The 10 most unreadable credit card agreements

Repost from December 22, 2011 

Yesterday I was at my bank and picked up a really cool brochure that highlighted the bank’s opinion of the “Top 10 Reasons” to use a credit card.  Maybe another time we’ll debunk the bank’s “reasons” one by one.  But glancing though this brochure did remind me of last year’s reports on its analysis of more than 1,200 U.S. credit card agreements.

The folks found that credit card agreements are unreadable to 4 out of 5 American adults.  They ranked the agreements based on a “FOG” index  – that is, Frequency of Gobbledygook – and they listed the 10 most unreadable agreements and the 10 wordiest agreements.  I suppose that they wanted to reward some of the less obscene behavior and also included the 10 most readable credit card agreements. 

In the below “Man on the Street” video, consumers try to understand some of the gobbledygook.

Comments from Roy Peter Clark, a national expert on writing and a senior scholar at the Poynter Institute in St. Petersburg, Florida:
“Credit card contracts and other such documents are written in dense prose for a reason: So that the customer will NOT be able to understand it.  I may be cynical, but I don’t think their writing strategies are accidental . . . I think those writers know exactly what they are doing.” [1]
At your leisure, be sure to go through the entire series (links below) – maybe it will be as fun for you as it was for me.  I remember what surprised me was that credit unions dominated the top ten most unreadable list.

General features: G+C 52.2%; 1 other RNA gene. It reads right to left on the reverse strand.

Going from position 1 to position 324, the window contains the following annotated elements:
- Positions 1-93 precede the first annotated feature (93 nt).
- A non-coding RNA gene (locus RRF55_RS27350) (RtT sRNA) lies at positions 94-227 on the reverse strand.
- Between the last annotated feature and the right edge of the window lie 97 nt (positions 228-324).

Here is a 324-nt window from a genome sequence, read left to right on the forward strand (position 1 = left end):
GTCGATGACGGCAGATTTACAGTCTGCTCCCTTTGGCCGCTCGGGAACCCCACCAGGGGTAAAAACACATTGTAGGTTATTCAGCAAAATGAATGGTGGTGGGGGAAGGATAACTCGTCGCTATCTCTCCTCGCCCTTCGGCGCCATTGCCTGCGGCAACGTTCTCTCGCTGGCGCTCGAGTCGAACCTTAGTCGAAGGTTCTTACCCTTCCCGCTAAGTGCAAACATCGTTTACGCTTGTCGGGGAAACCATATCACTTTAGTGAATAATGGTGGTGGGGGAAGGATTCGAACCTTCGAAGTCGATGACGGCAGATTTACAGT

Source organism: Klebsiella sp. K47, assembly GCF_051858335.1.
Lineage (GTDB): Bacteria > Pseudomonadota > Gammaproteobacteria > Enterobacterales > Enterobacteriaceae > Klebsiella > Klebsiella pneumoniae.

You might also go to the Federal Reserve database of credit card agreements and, if you have a card, read the most recent posted agreement of your current lender. [2]  If you’re unsure of who the lender really is, look at your original agreement or on the back of your credit card. For example, with some exceptions the lenders for big box store cards tend to be big banks, not the stores themselves. The lender for my own bank’s cards is not even my bank, but Elan Financial Services. [3] 

Initial agreements may list possible interest rates for purchases to be a particular range, say ten percentage points or more, with the note that “the rate you receive is based on your credit worthiness.” In other words, you don’t even know the interest rate until you feel the magical powers in your hands.

Can you really trust that the bank is capable of accurately assessing risk? Their track record is not the greatest, after all. Moreover, they tend to consider “creditworthiness” as more of a potential profitability measure, but the rest of us would define it differently. Frankly, the signed credit card application itself should raise a red flag.

But even if they could somehow assess risk accurately, it’s a zero-sum game for which they wrote the rules.

Do you suppose that anyone is planning to analyze credit card merchant agreements? I doubt that very many people read these before signing, either.

Related story links (open in new windows):

[1]  Source: 12/21/2011
[2]  I’m unsure why the Federal Reserve pages say that the last update was May 24, 2010.  Judging by the number of the incredibly outstanding new offers that have been piling up in consumers’ mailboxes I would have expected more recent filings.
[3]  Years ago banks actually made loans out of their own deposits, and we’d probably all be better off if they’d move back to that practice. 

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